Event Calendar

This is our event calendar! From here, you can find out exactly when the clubhouse will be open and when all our upcoming events will take place. Interested in using the club for your party? Call (305) 891-9130 to reserve your date at the club.

2002 Year in Review


By Robert Petrik
North Miami, Florida
January 2003

2002: The Year in Review. The year 2002 was full of cultural activities held at the American Czech-Slovak Cultural Club. A review of the important highlights follows.

The Club continued showing Czech and Slovak films during the winter season. Babicka with screenplay by Božena Nemcová was shown in January. The Academy Award winning film Closely Watched Trains was presented in February. In April Murder Czech Style was shown. In November the recently released film Dark Blue World was well received. At the end of the year Pictures from the Old Country as well as In the Shadow of Memory – Legacies of Lidice were shown.

In February Joan McGuire Mohr came from the University of Pittsburgh to speak on The Czechoslovak Legion in Siberia (1917-1920).

The Club and the University of Miami School of Music sponsored the Brno Chamber Orchestra which performed at the University of Miami campus.

Martin Palouš, Czech Ambassador to the United States, attended a luncheon held at the Club in his honor. Everyone in attendance was able to meet and speak with him.

In March, Martin Butora, Slovak Ambassador to the United States and his wife Zora, came to the Club to officially open the Slovak Consulate for the State of Florida.

Dr. Joseph Patrouch from Florida International University spoke on The Habsburg Dynasty and the Kingdom of Bohemia.

Larry Morava, of the famous Czech country and western band KTO, played his guitar and sang songs of Old Prague, folksongs, nationalistic songs, and campfire songs.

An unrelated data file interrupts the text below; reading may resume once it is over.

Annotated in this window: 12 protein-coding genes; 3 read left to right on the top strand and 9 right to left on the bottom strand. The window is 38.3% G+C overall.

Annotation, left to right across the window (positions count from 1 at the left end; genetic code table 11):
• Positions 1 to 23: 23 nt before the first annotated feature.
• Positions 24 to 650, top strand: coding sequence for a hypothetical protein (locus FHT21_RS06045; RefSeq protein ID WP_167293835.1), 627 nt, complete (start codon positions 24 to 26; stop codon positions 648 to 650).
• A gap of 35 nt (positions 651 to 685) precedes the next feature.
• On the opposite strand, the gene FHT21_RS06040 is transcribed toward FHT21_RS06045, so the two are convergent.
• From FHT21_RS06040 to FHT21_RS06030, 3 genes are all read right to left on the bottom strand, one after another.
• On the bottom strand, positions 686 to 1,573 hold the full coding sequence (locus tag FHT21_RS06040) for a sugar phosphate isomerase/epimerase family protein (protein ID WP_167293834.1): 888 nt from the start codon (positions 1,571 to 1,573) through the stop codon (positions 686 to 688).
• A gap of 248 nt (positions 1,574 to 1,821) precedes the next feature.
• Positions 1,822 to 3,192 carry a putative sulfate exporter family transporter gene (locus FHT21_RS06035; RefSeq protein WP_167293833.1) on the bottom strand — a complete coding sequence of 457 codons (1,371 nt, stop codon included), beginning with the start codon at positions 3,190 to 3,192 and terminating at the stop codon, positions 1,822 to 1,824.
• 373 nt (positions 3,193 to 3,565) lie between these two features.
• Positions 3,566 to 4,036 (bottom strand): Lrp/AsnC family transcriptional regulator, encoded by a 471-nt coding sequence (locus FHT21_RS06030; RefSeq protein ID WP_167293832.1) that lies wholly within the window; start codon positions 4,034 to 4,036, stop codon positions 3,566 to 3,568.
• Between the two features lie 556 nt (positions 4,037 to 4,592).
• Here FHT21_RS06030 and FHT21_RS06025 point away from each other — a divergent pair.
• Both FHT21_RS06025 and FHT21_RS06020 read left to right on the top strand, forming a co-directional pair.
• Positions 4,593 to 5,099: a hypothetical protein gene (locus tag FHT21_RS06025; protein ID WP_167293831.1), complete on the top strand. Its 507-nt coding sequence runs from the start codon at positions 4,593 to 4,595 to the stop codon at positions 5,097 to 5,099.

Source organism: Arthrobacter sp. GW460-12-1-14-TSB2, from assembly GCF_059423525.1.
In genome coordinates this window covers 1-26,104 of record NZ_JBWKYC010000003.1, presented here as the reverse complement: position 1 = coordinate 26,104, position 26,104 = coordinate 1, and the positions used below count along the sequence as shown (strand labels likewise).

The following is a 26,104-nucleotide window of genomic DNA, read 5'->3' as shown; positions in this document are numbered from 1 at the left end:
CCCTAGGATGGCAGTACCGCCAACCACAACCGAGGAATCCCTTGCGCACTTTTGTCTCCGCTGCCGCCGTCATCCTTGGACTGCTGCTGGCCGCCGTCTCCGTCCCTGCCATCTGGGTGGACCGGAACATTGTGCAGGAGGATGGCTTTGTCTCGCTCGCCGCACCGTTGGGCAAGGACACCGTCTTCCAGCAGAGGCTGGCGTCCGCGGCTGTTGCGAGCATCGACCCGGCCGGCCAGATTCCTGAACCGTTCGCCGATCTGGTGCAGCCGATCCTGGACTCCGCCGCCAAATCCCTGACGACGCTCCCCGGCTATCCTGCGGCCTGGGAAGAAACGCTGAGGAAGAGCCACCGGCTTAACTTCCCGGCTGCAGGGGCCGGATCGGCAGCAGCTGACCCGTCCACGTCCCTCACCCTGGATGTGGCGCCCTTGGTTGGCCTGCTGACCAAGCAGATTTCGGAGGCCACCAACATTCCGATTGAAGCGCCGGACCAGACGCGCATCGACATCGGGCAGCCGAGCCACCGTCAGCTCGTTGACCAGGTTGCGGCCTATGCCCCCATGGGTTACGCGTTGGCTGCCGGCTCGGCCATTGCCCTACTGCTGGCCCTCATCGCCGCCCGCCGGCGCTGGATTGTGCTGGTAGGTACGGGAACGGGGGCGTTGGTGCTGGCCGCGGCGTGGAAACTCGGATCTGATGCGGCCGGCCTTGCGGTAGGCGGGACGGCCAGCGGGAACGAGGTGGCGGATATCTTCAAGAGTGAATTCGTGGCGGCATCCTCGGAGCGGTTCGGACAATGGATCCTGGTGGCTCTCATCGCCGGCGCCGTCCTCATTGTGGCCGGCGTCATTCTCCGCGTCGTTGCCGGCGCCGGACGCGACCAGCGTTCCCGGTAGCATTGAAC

A Ples (Dance Ball) was a great success one Saturday night in April.

Club members along with members of the American Czech & Slovak Friends in South Florida held a luncheon to honor and thank Bob Petrík for all his efforts over the past several years.

In May a Májový Ples (May Dance Ball) featured Slovak singer Marcella Molnárová who dazzled the audience as she has done on two other occasions.

In July Petr Kratochvil presented selected poetry works of Jan Neruda, a notable Czech poet and Sergij Jesenin of Russia.

In September a special dinner was held in honor of Yuri Dojc, a Slovak-Canadian photographic artist.

A benefit dance was held to raise money for the flood victims in the Czech Republic.

In October the Czechoslovak-American Marionette Theatre presented a performance of Czech and Slovak Tales with Strings to a large crowd of young and old.

In November a Maškarni Ples (Costume Ball) was attended by many in very creative costumes.

In December the Slovak father and son team of Jozef and Dodo Ivaška came from Austria to sing folk and popular songs in Slovak, Czech, English and Italian.

2001 Year in Review


Robert Petrik
North Miami, Florida
December 2001

The American Czech-Slovak Cultural Club had another very successful year full of fascinating events, personalities, and entertainers. A brief summary follows.

In January, the vivacious singer Sisa Sklovska, displayed her marvelous talent, charm, and her ability to thoroughly captivate an audience. Coming from Prague, our club was the first stop on an American tour of several states.

Professor Barbara Weitz of Florida International University, lectured on Bohemian Crystal Through the Ages. She exhibited some exquisite pieces from her personal collection.

During the year a number of Czech and Slovak films were shown at the club. They included the following: The Good Soldier Švejk, its sequel Sir, Beg to Report; My Sweet Little Village, The Shop on Main Street, Kolya, Firemen’s Ball, Loves of a Blond, and Afrodita.

In February, Helene Bain Cincebeaux from Rochester, New York, lectured on A Year in the Life of Our Czech and Slovak Ancestors. In addition, she exhibited part of her extensive collection of folk dress and folk art.